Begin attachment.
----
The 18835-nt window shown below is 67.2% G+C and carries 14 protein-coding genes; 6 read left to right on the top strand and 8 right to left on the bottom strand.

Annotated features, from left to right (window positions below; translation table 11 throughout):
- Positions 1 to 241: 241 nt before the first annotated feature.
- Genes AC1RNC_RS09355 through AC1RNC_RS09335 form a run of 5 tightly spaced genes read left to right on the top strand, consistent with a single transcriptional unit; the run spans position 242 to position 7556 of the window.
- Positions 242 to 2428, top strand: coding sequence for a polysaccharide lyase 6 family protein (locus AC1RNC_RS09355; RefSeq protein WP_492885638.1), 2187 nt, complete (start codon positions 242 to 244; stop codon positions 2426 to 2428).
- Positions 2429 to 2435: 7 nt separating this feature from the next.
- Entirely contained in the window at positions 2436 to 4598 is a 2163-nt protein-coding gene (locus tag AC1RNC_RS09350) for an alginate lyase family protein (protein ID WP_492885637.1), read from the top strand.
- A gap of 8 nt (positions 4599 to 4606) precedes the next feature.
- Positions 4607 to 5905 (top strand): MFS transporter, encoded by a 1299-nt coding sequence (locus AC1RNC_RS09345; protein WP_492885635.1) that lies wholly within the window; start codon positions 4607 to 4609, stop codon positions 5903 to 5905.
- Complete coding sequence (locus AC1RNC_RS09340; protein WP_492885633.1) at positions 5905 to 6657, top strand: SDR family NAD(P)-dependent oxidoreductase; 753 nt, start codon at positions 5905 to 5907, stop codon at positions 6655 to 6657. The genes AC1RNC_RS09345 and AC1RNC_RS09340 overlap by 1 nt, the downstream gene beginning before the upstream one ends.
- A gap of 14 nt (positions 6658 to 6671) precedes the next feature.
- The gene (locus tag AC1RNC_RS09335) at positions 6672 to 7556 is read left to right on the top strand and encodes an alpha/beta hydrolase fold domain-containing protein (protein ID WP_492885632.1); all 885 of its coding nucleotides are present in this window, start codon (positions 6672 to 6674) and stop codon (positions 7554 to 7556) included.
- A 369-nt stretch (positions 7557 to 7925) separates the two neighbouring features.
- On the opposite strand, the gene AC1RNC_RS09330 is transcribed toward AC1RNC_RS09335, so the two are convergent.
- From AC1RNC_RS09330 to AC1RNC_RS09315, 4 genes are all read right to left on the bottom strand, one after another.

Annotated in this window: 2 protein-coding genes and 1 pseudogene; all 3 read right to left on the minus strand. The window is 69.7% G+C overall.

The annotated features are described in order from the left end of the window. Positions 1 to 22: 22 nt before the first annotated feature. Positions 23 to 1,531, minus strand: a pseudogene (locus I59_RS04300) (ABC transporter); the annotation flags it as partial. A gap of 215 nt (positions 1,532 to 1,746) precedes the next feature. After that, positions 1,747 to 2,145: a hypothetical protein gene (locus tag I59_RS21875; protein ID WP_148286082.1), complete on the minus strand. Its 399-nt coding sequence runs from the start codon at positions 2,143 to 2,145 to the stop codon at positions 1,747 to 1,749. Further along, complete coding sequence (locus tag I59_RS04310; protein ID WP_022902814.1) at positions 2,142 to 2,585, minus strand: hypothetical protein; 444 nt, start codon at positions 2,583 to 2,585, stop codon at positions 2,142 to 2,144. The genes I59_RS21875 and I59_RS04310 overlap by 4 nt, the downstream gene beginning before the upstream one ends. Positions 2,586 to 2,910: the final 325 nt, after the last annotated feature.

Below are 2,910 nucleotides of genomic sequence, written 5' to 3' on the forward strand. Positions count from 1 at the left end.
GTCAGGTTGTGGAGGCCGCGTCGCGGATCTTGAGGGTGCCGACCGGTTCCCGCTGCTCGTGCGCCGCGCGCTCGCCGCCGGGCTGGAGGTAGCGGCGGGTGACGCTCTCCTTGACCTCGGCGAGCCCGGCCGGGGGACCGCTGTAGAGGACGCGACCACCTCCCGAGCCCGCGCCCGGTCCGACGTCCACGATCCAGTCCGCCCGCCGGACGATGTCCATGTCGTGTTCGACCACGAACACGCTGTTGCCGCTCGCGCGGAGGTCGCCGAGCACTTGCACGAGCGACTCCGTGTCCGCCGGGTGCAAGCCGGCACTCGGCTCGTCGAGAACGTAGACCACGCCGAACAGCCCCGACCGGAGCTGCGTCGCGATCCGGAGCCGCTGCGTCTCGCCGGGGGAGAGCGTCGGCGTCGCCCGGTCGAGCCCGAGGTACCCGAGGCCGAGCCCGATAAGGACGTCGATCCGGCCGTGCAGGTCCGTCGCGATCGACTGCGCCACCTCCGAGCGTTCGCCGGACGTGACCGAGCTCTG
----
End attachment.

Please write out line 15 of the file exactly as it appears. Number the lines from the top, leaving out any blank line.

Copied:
- From AC1RNC_RS09330 to AC1RNC_RS09315, 4 genes are all read right to left on the bottom strand, one after another.